PhD Scholarship in Psychology: Advancing personalised care: treatment selection and outcome prediction research
University of Sheffield - Department of Psychology
|Funding for:||UK Students, EU Students, International Students|
|Funding amount:||£14,057 per annum|
|Placed on:||29th November 2016|
|Closes:||1st February 2017|
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Fully Funded PhD Scholarship in Psychology at the University of Sheffield
This is one of many projects in competition for the current funding opportunities available within the Department of Psychology
Project title: Advancing personalised care: treatment selection and outcome prediction research
Project description: Personalized medicine, defined as “the use of marker-assisted diagnosis and targeted therapies” (Ginsburg & McCarthy, 2001), has enhanced health and preventive care for conditions such as cardiovascular problems, cancer and osteoporosis. By comparison, psychological services lag behind in the development and application of evidence-based personalization methods. Some notable advances in this regard are the development of patient profiling, treatment-selection and outcome prediction methods in psychological care. These methods use patient-data (e.g., demographics, psychometric tests and clinical assessment information) to predict which patients are more likely to benefit from specific treatment options, to assess how patients are responding to treatment and to detect risks early enough to prevent poor outcomes. Emerging studies in this field have shown that it is possible to improve the outcomes of therapy when therapists (and patients) receive ‘feedback’ using outcome monitoring and prediction systems. Furthermore, it appears that patients with certain characteristics tend to respond more favourably to certain treatments, for example CBT versus IPT for depression, or low versus high intensity CBT for common mental health problems.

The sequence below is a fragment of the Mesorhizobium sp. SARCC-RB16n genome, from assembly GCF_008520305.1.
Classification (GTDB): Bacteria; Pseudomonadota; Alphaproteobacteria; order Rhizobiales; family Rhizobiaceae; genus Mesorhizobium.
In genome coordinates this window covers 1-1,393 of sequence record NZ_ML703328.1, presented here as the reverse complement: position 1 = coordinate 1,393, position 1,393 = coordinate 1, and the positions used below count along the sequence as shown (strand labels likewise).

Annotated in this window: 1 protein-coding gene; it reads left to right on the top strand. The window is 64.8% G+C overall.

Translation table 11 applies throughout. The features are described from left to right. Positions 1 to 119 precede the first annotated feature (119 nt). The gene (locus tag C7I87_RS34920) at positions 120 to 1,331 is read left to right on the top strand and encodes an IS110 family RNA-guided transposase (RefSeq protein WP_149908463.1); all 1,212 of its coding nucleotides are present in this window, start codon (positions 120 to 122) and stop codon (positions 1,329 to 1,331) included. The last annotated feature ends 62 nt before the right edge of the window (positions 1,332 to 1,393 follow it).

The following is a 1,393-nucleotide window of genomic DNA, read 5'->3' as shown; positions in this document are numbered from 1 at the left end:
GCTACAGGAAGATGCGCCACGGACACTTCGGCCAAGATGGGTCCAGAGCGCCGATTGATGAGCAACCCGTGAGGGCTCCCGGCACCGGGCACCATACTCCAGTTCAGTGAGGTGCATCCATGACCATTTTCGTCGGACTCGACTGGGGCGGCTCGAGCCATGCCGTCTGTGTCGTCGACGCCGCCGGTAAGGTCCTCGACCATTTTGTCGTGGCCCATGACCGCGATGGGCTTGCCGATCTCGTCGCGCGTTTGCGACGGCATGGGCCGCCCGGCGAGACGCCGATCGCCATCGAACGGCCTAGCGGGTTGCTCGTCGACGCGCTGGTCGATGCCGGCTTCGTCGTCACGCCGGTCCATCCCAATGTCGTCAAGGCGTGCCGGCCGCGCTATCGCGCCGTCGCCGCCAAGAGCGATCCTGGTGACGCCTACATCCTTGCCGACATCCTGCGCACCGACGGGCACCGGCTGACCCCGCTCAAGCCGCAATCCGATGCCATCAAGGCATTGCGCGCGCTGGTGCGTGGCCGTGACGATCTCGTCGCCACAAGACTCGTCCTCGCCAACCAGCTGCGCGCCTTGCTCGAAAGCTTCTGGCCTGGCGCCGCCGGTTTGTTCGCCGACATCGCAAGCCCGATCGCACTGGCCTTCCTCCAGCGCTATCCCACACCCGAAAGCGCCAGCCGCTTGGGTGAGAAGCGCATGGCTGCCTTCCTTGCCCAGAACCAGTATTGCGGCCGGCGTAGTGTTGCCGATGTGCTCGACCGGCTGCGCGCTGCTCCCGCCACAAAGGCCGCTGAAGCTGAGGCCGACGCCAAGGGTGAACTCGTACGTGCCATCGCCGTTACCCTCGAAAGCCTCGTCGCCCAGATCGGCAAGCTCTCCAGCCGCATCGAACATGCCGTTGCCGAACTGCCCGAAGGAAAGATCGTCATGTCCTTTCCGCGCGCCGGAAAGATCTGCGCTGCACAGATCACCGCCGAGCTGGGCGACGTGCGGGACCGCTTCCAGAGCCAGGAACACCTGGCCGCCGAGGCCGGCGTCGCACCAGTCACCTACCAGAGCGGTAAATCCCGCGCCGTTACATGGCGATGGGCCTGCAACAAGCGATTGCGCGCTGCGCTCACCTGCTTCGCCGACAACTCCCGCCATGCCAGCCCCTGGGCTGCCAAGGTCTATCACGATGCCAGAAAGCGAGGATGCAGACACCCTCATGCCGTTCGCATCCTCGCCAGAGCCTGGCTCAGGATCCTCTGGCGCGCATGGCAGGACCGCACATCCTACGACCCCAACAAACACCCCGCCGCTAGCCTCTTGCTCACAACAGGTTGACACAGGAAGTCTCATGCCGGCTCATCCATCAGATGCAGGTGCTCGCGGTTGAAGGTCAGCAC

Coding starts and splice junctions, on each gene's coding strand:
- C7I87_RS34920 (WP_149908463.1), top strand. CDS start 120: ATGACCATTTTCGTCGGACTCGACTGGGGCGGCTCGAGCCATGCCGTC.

The aims of this research programme are to develop treatment selection and outcome prediction methods for use in routine psychological care. Two strands of work may be pursued by PhD / DClinPsy students interested in this area: (1) the development and validation of prediction methods; (2) assessing the feasibility and acceptability of applying these methods in routine care.
Start date: 1 October 2017
Requirements: Applicants must have a minimum of a first class or high upper second-class undergraduate honours degree and a distinction or high merit at Masters level in psychology or a related discipline.
For further details and the application process please visit:
Closing date for applications is 5pm Wednesday, 1 February 2017
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